March 28, 2023
By Matt O’Brien
On April 28, 2022, during a hearing, Congressman Chip Roy asked Secretary of Homeland Security Alejandro Mayorkas whether his department (DHS) has operational control of the U.S. border with Mexico.
Mayorkas answered, “Yes.” He was lying.
Shortly thereafter, during a House Homeland Security Committee Field Hearing, U.S. Border Patrol (USBP) Chief Raul Ortiz, admitted – much more honestly than his boss, Secretary Mayorkas – that the U.S. does not, in fact, have operational control of the southern border.
That is significant cause for concern, because lack of control over our borders means that DHS has no idea how many terrorists, criminals, foreign intelligence operatives and human traffickers are flooding across the now imaginary line in the sand that separates the U.S. from Mexico and the rest of Latin America.
“Operational control” isn’t just meaningless government jargon. Congress defined the term in the Secure Fence Act of 2006 as, “the prevention of all unlawful entries into the United States, including entries by terrorists, other unlawful aliens, instruments of terrorism, narcotics, and other contraband.” It also directed DHS to establish operational control within 18 months of the statute’s enactment.
Naysayers have argued that Congress unrealistically mandated a sealed border, which no administration could achieve. However, this criticism is unfounded. On at least two occasions, the Border Patrol achieved something approximating the type of operational control described in the Secure Fence Act.
In 1993, the El Paso Border Patrol Sector launched Operation Hold the Line. Border Patrol Agents assumed positions along the frontier with Mexico, in locations where they were visible to each other, as well as would-be border jumpers. Most illegal aliens abandoned their attempts to cross the border when faced with a solid line of law enforcement officers. The few who attempted to cross were simply arrested by the numerous USBP agents conducting roving patrols between the stationary front line positions. Once word got out amongst migrants, apprehensions of illegal aliens dropped by more than 70 percent and border crime also plummeted.
A similar effort, called Operation Gatekeeper, was launched in the Imperial Beach Sector in 1994. This time the Border Patrol deployed one tier of agents along the border in high visibility locations. They were backed up by a second tier of roving patrols, and a third tier of agents stationed along common interior travel routes near the border.
Initially, apprehensions increased as the human net of border patrolmen began snagging illegal aliens. However, just as with Operation Hold the Line, once word was out in migrant communities, the numbers dropped off once again.
One can only imagine how much more effective both Hold the Line and Gatekeeper would have been had they been extended to the entire U.S./Mexico border and backed up by properly constructed physical barriers. However, it wasn’t until the Trump administration that any president made further efforts to comply with the Secure Fence Act and establish operational control of the border.
Under President Trump, the Department of Homeland Security installed 458 miles of 18-30 foot steel wall anchored in concrete. The vast majority of this replaced ineffective “pedestrian fencing” and vehicle barriers that had been erected in a token effort at thwarting individual border jumpers, but never served as a meaningful deterrent against drug smugglers and human traffickers.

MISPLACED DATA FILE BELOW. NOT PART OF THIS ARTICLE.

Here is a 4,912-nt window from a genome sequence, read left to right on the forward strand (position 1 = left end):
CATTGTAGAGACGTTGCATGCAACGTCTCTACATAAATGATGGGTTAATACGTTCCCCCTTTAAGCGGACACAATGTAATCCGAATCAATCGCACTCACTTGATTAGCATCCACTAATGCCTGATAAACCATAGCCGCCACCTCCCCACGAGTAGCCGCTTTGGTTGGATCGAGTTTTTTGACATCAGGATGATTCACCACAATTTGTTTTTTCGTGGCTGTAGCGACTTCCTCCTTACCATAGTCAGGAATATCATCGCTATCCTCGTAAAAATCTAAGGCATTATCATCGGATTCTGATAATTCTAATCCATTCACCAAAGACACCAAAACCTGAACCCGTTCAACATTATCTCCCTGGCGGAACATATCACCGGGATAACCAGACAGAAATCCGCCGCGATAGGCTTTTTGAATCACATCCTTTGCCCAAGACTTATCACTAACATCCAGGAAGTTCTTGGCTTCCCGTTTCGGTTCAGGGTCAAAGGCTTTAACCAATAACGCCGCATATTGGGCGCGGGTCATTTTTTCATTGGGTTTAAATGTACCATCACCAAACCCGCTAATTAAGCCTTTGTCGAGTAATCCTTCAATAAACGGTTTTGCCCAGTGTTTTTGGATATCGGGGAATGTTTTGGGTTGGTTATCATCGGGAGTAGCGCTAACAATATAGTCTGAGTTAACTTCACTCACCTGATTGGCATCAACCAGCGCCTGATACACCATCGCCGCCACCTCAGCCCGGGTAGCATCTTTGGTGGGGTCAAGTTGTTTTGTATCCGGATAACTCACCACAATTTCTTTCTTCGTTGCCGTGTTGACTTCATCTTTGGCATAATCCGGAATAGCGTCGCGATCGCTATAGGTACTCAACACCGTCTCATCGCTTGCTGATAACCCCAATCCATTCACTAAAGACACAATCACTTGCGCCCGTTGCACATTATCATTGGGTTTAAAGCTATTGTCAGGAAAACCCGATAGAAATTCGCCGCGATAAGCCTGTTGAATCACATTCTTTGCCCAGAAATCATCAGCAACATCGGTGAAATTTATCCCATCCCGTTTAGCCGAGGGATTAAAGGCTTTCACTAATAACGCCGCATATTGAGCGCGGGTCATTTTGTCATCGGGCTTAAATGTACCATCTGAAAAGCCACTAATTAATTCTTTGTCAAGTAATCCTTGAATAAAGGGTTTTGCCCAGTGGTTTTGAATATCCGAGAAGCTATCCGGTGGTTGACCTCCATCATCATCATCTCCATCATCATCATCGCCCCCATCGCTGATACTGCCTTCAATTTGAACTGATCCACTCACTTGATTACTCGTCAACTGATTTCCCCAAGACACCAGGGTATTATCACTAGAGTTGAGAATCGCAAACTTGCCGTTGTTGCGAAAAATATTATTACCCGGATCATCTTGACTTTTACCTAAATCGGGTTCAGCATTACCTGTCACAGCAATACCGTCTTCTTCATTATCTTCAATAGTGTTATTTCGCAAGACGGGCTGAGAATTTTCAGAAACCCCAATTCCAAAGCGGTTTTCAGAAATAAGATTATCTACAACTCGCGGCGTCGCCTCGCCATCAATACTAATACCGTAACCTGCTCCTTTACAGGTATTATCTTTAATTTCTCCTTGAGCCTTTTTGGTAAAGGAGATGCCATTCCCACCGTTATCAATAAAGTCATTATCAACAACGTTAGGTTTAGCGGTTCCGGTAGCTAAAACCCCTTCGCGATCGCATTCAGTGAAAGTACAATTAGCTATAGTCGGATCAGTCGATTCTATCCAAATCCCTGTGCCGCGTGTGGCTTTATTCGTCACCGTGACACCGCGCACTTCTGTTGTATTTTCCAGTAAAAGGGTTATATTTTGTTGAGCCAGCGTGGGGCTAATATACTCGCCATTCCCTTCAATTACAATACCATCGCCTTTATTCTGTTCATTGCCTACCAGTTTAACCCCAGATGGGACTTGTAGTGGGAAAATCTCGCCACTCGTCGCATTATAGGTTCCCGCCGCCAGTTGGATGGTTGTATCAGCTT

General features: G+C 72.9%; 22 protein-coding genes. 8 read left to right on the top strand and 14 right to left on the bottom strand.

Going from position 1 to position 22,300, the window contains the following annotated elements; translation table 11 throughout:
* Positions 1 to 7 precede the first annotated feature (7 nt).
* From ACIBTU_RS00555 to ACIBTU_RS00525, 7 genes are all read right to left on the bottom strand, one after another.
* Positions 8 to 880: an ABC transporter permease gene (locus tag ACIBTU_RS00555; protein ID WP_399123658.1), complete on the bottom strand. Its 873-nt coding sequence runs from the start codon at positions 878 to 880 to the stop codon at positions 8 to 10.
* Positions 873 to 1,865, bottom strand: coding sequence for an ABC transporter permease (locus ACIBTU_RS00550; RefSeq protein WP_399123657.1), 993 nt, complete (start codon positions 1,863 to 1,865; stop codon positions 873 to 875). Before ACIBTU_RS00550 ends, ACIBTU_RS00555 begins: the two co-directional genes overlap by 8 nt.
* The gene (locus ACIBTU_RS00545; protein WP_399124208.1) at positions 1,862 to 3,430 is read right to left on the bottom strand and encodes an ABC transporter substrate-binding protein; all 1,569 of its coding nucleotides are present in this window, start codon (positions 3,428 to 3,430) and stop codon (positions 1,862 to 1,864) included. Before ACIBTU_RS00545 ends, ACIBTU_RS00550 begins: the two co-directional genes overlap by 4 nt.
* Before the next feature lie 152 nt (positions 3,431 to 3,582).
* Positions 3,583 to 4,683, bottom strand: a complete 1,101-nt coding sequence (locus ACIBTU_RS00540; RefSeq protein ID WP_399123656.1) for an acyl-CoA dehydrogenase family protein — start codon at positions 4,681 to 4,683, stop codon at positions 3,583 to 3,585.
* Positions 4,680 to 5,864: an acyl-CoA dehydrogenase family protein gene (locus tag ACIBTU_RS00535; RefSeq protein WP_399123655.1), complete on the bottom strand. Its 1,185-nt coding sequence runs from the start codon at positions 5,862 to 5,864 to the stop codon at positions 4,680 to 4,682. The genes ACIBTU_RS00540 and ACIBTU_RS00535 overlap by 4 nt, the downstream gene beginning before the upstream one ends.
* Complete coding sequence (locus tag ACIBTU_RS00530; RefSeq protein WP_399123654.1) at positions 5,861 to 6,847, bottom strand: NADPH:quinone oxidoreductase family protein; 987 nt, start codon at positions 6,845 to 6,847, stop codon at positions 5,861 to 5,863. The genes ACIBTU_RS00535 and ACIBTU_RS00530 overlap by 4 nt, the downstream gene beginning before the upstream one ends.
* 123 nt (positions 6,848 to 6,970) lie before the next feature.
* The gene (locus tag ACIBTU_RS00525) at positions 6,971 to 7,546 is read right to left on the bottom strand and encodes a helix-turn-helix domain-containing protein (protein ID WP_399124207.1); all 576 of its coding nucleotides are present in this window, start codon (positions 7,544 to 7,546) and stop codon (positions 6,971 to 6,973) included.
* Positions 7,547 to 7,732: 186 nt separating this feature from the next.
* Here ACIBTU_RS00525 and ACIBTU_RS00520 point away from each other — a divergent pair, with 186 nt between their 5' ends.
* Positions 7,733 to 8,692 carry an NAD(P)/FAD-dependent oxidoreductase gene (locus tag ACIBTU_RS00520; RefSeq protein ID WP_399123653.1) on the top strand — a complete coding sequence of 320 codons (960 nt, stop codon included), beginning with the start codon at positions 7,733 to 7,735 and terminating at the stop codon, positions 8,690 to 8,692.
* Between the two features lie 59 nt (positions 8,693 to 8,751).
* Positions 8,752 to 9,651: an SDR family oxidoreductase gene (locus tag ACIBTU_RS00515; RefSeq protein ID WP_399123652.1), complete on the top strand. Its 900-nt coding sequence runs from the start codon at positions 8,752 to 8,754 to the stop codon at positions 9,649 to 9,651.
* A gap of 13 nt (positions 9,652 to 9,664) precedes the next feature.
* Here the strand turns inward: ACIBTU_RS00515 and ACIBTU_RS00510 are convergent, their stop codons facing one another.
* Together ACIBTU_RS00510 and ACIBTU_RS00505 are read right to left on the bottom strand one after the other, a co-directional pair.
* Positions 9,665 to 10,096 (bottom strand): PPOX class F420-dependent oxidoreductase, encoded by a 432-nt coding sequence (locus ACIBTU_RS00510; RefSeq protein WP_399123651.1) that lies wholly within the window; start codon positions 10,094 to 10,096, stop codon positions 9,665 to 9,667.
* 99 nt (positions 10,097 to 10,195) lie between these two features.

According to a DHS report published on October 29, 2020, the Trump-era border wall system significantly reduced illegal border crossings. And while the Trump administration didn’t manage to seal the border between lawful ports of entry, when its term expired, it was making giant strides toward establishing the type of border control contemplated by Congress in 2006.
To assess how effective Joe Biden and his truth-challenged minion Alejandro Mayorkas have been in moving toward Congress’ border control mandate, one need only compare recent events to Hold the Line, Gatekeeper and Trump’s wall building efforts.
About two weeks after Mayorkas glibly insisted that his DHS has maintained control of the border, a group of at least 1,000 migrants rushed the port-of-entry at the Paso Del Norte Bridge. Customs and Border Protection (CBP) officers rapidly closed the bridge with Jersey barriers and razor wire. However, the news footage of the event doesn’t scream “an administration in control of the border.” It looks more like General Santa Ana’s army storming the Alamo.
Viewing what can only be referred to as the “Paso Del Norte Bridge Incursion,” it isn’t apparent what level of control the U.S. government is currently exercising over our border with Mexico. But one thing is abundantly clear: if Alejandro Mayorkas thinks that a thousand screaming aliens charging a port-of-entry and demanding to be let into the United States constitutes operational control over the border, it is well past time for his removal.
American citizens should be demanding that their elected representatives impeach the incompetent Mayorkas and ensure that he is replaced with someone who takes both border control and national security seriously. Otherwise, it’s only a matter of time before a crowd of 10,000 or 100,000 aliens rushes CBP and the U.S. is facing a full-blown invasion of a type last witnessed by Roman centurions as the empire fell around them.
Matt O’Brien is the director investigations at the Immigration Reform Law Institute and the co-host of IRLI’s podcast “No Border, No Country.” Immediately prior to working for IRLI he served as an immigration judge. He has nearly 30 years of experience in immigration law and policy, having held numerous positions within the Department of Homeland Security.
Also published at American Thinker, March 28, 2023.
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